John Cooper Clarke is being asked to define rock and roll and his relationship to same.
“Electric guitars, bass and drums … not much goin’ on across the beat. My relationship with rock and roll is like Lenny Bruce’s with modern jazz – I like the clothes and attitude.” He remembers groups in which he used to perform, operating guitar rather than microphone, but writing the words, one in which “we had two riffs: Bo Diddley an’ “Igh ‘Eel Sneekers’. We could do ’em at two speeds, fast an’ slow, which gave us four options.”
He recalls The Vendettas: “Me cousin Sid was the singer, because they told me I sounded too nasal. Sid ‘ad a sort of raspy quality to ‘is voice, an’ ‘e sounded somewhat redolent of ‘Owlin’ Wolf. Nowadays everybody’s got an electric guitar – people have bloody guitars cummin’ outer their ears – but then there weren’t that many people playin’. The lead guitarist got engaged an’ I was stuck with all these lyrics …”
Clarke vaguely recalls that there was one “about a man who sold ‘ats”, but none survive to the present day. He is deliberately vague about dates, and particularly vague about the age of some of his material. Gabby Mancunians recall him performing some of his current stuff several years ago, but ask him when The Vendettas were performing and he’ll just say, “the ’60s”. Push him a bit and he elucidates: “the late ’60s.”
So whatchareckon to the Rock Biz then John?
Shrugs. “Water off a duck’s back, reely.”
But it is your new home now, innit?
“I ‘aven’t moved in yet. I been round to put up some wallpaper, but I ‘aven’t moved in.”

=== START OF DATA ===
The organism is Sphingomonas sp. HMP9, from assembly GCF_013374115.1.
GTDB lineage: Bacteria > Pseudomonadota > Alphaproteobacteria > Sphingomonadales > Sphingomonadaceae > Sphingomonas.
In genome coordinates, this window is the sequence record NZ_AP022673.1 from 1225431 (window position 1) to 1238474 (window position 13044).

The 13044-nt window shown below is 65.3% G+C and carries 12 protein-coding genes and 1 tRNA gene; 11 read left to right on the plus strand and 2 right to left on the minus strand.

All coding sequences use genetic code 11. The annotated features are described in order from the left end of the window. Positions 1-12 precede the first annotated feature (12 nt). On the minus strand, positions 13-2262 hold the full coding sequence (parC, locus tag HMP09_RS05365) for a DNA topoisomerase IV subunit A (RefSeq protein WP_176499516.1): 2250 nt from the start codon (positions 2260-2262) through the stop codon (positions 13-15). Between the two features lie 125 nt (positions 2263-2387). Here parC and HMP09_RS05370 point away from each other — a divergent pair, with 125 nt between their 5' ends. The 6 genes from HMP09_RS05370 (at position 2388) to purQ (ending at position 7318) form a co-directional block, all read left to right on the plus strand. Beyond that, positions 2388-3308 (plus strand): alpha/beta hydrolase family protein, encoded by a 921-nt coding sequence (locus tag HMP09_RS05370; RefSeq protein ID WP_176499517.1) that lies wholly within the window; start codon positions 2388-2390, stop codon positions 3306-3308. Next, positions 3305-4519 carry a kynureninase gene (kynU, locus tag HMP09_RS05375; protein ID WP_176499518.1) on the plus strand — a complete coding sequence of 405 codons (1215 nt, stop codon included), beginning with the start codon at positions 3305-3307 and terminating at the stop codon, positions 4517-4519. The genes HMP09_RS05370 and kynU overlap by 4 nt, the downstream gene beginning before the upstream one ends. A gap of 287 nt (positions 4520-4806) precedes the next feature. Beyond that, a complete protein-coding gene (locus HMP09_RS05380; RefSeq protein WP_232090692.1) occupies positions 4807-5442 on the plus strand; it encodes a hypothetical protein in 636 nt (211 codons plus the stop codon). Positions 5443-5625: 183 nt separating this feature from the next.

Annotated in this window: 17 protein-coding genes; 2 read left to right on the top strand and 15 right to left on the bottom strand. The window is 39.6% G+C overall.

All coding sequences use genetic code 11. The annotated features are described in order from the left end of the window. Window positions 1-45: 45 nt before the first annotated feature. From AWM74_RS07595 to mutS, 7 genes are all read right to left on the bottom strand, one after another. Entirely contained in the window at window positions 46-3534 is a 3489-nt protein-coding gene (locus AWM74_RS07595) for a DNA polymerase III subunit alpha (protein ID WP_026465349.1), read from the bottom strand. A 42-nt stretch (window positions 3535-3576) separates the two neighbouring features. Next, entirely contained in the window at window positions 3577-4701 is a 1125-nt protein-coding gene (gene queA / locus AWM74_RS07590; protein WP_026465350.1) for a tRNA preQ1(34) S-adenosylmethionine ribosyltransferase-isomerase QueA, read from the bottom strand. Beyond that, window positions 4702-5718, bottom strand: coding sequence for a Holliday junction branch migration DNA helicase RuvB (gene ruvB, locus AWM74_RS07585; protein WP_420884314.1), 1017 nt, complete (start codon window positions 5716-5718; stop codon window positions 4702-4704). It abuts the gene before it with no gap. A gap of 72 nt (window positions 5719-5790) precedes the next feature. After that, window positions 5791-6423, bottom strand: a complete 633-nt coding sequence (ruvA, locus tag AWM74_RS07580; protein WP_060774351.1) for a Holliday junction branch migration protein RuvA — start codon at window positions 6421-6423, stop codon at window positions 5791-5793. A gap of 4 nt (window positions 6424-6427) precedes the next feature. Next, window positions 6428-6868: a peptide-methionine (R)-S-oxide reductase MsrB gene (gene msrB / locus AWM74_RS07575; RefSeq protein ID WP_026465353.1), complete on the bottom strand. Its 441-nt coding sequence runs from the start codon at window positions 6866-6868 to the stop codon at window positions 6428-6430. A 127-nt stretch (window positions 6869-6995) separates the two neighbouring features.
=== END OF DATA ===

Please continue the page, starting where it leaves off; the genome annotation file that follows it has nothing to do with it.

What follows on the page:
There’s methedrine his madness. John Cooper Clarke is cranked up really high as he slams through ‘Twat’, a stream of sustained invective and distilled hate. The effect is somewhat akin to having someone piss on your shoes for five minutes. “Lahk a dose of scayyybiz ai’ve got yewoondermaskin/yew maike-lahfa feehrytail GRI-IH-IH-IH_IMMM!” He attacks as only the defenceless can: the only craft more vulnerable is that of the improvising comedian and Clarke knows it, which is why he eschews onstage improvisation.
“Y’mean like stream-of-consciousness … or unconsciousness? Naw, it could turn out to be reely borin’. I’d rather werk on the stuff at ‘ome. Besides, if you improvise in public you tend to reveal rather a lot, and I’m not particularly fond of barin’ me soul.”
Why not?
“Well, I read rather too much Mickey Spillane.”
Squelchsquelchsquelch goes the gum.
“Lakadeathattaburthhdehpahty/yewspoilahhhithafuun/lakesuukdanspattouttsmaaaaatieyou’renawyuset’ennywun …”
Still, Clarkie’s got one in the book that has ‘Twat’ beat all hollow for sheer vituperative power. Like John Lydon, Elvis Costello, Bob Geldof and many others both more and less eminent in and out of rock. JCC is a sufferer from what we doctors generally refer to as A Catholic Education, and ‘Limbo’,
which can be found on the ‘Walking Back To Happiness’ live album, is the case history.
“The school was ruun by nuns. The ‘ead one was about 90. She used to wear these black Wulewerth’s plimsolls and you’d only ‘ear ‘er cummin’ because she ‘ad this pair ‘a scissors on a long string tied around ‘er waist … to break the embarrassin’ silences. You’d ‘ear this terrifyin’ scraaaapin’ sound an’ you’d knaw she was sumwhere nearby. WE never found out what she used them for.
“Me dad was in the Communist Party. I went to school at the insistence of ‘is sisters – I blame it all on my antie, actually. I was like ‘is ‘ostage to ‘eaven: lemme in or the kid gets it.”